Reading a message without following a link or opening a fraudulent attachment is normally safe: it’s the click that directs the user to the risk area.


Company IT departments implement various protection systems:

  • access partitioning;
  • granting of privileges (in particular administrator rights);
  • automated data flow monitoring;
  • impossibility of installing executable software without verification and special authorizations;
  • encryption of stored data and data in use;
  • etc.

However, personal employee liability is in play: the use of such very practical computer resources (especially when traveling or at home) requires precautions that only employees can implement, systematically, every day, and all the time:

  • Never mix personal and professional use of the same equipment. A virus downloaded from a general public application, a game, a special offer, … will also be used to hack the professional accesses..
  • Define strong passwords (complex, varied, regularly changed). 
  • Use multi-factor authentication: double the basic login by an additional confirmation (code sent by text message, notification to be confirmed, …). As a rule, no one and no machine should be trusted – The generalization of the “zero trust” concept aims to authenticate the hardware and users at every connection request.
  • install a brand name antivirus on the hardware and keep it up to date.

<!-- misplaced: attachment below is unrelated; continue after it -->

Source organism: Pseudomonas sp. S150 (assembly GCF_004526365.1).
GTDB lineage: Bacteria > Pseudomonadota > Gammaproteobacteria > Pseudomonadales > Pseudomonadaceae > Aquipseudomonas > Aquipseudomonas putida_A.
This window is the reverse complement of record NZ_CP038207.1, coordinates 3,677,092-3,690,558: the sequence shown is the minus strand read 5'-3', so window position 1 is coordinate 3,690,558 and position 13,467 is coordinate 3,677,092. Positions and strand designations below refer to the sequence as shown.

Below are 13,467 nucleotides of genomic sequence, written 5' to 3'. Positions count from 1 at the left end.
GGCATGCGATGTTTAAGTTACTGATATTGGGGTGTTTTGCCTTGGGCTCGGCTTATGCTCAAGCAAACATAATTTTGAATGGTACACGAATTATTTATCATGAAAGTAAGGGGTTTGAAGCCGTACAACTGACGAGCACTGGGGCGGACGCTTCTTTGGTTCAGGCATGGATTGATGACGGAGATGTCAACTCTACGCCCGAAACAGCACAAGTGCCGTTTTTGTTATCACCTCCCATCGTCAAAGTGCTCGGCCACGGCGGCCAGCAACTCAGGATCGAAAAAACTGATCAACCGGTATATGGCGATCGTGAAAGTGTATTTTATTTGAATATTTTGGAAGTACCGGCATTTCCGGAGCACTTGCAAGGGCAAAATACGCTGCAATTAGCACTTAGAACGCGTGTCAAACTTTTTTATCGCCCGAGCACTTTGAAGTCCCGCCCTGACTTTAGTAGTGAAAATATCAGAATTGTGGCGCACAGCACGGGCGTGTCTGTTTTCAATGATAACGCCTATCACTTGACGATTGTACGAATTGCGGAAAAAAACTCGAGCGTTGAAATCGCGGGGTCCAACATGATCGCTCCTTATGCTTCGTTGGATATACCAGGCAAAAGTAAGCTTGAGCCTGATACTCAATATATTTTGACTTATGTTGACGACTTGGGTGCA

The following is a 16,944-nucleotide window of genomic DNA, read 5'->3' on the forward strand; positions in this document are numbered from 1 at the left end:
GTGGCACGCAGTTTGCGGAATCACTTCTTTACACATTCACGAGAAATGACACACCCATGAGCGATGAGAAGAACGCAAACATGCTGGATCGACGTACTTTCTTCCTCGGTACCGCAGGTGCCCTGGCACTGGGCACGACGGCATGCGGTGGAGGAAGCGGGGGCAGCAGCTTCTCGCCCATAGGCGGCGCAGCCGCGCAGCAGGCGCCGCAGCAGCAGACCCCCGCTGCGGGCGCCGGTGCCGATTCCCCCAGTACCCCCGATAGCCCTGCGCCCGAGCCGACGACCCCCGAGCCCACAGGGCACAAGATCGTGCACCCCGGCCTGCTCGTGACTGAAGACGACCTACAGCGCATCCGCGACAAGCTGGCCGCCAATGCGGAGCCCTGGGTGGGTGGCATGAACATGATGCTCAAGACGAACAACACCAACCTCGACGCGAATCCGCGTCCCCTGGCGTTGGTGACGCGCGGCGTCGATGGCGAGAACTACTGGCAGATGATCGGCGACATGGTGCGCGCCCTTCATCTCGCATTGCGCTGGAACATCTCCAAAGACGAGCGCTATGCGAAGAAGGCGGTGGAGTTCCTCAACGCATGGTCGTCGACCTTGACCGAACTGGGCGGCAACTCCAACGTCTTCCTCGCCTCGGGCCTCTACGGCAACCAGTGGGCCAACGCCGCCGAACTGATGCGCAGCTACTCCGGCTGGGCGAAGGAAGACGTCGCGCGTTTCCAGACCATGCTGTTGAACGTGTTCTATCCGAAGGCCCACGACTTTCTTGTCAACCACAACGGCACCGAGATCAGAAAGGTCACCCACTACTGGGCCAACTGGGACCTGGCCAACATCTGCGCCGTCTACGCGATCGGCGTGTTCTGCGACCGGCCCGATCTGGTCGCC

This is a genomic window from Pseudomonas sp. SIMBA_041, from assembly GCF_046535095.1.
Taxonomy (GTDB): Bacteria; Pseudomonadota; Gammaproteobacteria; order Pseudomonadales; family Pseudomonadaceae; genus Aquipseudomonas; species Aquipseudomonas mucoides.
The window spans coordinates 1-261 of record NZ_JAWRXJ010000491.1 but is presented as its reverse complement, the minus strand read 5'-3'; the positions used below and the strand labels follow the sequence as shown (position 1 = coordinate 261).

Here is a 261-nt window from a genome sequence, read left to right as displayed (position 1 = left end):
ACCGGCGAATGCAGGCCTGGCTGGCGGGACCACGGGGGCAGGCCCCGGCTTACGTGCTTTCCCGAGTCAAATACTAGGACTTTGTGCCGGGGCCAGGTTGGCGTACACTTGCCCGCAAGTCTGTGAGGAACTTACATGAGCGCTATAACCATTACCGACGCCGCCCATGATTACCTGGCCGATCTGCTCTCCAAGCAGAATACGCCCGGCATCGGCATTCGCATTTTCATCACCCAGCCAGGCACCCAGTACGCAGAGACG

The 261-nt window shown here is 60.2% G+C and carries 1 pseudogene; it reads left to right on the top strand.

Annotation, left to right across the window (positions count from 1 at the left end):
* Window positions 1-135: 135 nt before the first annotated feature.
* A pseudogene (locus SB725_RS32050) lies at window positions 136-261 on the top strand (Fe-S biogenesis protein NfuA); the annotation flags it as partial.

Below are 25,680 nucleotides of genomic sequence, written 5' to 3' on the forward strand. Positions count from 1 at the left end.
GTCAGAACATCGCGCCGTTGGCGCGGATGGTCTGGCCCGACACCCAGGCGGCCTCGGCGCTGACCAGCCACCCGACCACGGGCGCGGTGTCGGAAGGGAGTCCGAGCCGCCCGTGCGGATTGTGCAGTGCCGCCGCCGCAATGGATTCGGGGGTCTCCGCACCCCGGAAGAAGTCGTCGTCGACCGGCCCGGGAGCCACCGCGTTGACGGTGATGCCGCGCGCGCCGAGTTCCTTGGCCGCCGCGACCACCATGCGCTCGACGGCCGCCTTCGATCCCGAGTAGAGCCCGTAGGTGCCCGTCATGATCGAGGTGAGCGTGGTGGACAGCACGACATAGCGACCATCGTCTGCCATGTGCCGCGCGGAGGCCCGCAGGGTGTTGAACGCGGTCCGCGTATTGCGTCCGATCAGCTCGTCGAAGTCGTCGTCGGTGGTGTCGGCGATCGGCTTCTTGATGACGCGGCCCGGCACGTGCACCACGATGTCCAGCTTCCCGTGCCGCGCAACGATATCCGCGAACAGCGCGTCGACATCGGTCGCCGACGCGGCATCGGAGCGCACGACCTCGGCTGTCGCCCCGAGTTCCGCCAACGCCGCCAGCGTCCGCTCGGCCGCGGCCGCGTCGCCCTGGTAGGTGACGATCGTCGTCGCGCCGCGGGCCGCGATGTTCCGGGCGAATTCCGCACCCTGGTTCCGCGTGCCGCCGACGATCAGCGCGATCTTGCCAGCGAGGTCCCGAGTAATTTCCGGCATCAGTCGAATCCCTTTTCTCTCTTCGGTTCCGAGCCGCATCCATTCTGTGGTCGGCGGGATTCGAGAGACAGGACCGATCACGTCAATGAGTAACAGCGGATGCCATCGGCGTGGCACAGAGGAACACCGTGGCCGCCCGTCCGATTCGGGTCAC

Vigilance and common sense must prevail: every message must be checked (text message, WhatsApp or Signal messages, emails, links, attachments, …):

  • First, check the sender: are they known or not? A complex and unknown transmission address probably indicates a suspicious origin. You need to be careful, sometimes hackers change just one letter of the address of a relation, or replace it with a sign that looks like a letter: this is the sign of a forged e-mail address, very probably misused.
  • Then check the message content, especially if it contains a “connection” link. Simply moving the mouse pointer over it without clicking shows (usually in the bottom left corner of the screen) which web address the link points to. Sometimes it seems suspicious: and rightly so. 
  • Finally, check the attachments: some e-mail programs filter attachments by passing them to their antivirus software, but others let everything through. A protected employee, in particular with a block on the installation of any software, can download the attachment without opening it and then run it through an antivirus/antimalware. Even if the sender looks legitimate! Don’t hesitate to contact the sender by other means to find out if they have sent a document, …

A last tip? Employees should never leave their machines unattended; it is recommended that they be powered off or put on standby, with a session login code to turn them back on of course. Even at the office, ….